Abstract: Agriculture currently accounts for more than 70 percent of our water use. Climate change and rising global food demand will require yet more of available fresh water for agriculture. Developing crops with a higher water use efficiency has been long sought-after with some, but insufficient, progress.In this talk, I will present the results of our modelling and some experience in practice, which suggests that photosynthetic manipulations could be achieved on a reasonable time-frame. I will show how these manipulations could substantially increase efficiency of water use in both C3 and C4 crops under rising atmospheric CO2.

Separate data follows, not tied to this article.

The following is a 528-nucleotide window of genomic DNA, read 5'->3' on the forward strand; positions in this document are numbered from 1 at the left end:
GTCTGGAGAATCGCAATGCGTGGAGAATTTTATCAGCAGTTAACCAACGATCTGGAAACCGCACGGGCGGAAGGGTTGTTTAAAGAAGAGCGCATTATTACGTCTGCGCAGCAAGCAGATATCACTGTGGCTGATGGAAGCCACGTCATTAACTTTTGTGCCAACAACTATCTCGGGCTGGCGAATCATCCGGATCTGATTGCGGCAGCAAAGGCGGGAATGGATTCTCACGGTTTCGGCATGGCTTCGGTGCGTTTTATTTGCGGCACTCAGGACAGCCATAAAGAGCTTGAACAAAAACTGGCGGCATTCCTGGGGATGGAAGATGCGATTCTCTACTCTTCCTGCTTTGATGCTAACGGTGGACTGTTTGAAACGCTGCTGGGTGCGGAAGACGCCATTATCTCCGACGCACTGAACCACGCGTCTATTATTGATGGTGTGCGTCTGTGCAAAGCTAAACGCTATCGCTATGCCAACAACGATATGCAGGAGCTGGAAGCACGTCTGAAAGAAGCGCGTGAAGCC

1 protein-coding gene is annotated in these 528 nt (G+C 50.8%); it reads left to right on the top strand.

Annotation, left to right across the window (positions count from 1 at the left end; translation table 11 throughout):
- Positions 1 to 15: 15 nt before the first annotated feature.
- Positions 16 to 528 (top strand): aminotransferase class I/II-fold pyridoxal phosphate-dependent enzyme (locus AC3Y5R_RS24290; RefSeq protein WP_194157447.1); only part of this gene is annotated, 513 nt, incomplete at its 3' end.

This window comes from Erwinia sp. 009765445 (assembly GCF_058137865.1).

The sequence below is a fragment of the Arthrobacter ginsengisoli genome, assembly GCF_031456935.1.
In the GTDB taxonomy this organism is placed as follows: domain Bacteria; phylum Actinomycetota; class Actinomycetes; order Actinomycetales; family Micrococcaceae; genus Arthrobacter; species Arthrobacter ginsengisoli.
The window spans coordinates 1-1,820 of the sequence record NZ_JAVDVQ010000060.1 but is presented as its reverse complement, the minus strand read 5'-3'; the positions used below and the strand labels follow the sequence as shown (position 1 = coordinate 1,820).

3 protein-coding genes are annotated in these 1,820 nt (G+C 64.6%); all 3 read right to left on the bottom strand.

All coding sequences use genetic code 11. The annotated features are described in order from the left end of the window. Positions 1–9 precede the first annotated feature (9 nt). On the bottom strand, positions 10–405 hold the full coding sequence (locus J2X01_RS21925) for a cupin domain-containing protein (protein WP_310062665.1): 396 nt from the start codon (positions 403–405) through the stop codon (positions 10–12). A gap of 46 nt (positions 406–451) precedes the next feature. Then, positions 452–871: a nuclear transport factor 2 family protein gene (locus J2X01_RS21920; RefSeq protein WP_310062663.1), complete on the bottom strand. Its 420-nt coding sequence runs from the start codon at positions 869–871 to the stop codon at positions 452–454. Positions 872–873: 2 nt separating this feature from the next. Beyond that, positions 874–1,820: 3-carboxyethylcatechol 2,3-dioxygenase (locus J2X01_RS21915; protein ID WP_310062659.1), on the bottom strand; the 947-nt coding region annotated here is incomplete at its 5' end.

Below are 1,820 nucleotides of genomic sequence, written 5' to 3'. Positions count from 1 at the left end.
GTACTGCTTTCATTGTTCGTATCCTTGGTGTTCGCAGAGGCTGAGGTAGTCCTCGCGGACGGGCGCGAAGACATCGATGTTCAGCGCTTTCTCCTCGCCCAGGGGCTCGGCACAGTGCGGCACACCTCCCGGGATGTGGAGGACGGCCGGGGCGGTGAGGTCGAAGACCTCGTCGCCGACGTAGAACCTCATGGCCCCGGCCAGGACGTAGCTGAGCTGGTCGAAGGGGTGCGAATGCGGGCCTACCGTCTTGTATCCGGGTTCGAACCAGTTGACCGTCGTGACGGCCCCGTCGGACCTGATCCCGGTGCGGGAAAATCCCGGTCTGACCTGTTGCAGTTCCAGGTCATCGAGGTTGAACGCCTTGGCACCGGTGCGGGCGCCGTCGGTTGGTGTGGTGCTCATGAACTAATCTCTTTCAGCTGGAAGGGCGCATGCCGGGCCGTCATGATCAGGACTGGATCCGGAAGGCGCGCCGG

Biography : Steve Long FRS holds the Stanley O. Ikenberry University Endowed Chair of Plant Biology and of Crop Sciences, at the University of Illinois. He is also the Distinguished Professor of Crop Sciences at Lancaster University, UK; and was the 2017/18 Newton Abraham Visiting Professor and Fellow of Lincoln College, at Oxford University, UK. His photosynthesis research spans from molecular and in silico design to field analysis of performance. This has been applied in increasing genetic crop yield potential and adaptation to global change. He has identified the most productive terrestrial plant so far known in the wild – the C4 perennial Echinochloa polystachya on the Amazon floodplain and also the most productive temperature plant – Miscanthus giganteus, which has now become a significant bioenergy crop. At Illinois he led the development of SoyFACE; which today is the world’s largest facility for understanding the impacts of atmospheric change on our major food crops under open air field conditions. It is a key facility for testing strategies for adapting crops to global climate change. He is currently Director of the $57M of the international RIPE Project which has developed and is developing such technologies for increased photosynthetic efficiency in crops for sustainable yield increases – this is funded by the Bill & Melinda Gates Foundation, Foundation for Food and Agricultural Research (FFAR) and UKAid. He also Directs the DOE ROGUE Project which is engineering energy canes, capable for high productivity on marginal lands, and which accumulate large quantities of vegetable oils as a low-cost feedstock for biodiesel and jet-fuel manufacture. He has been listed by ISI/Clarivate as one of the Most Highly Cited Authors every year since 2006. He has given invited presentations on bioenergy, climate change impacts and food security to the President (not the current one!) at the White House, to the Vatican and to Bill Gates. He serves in advisory roles on key agriculture committees in the US, UK and EU. He is an elected Fellow of the American Society of Plant Biology and of the American Association for the Advancement of Science. He was elected a Fellow of the Royal Society in 2013, and as a member of the National Academy of Sciences in 2019.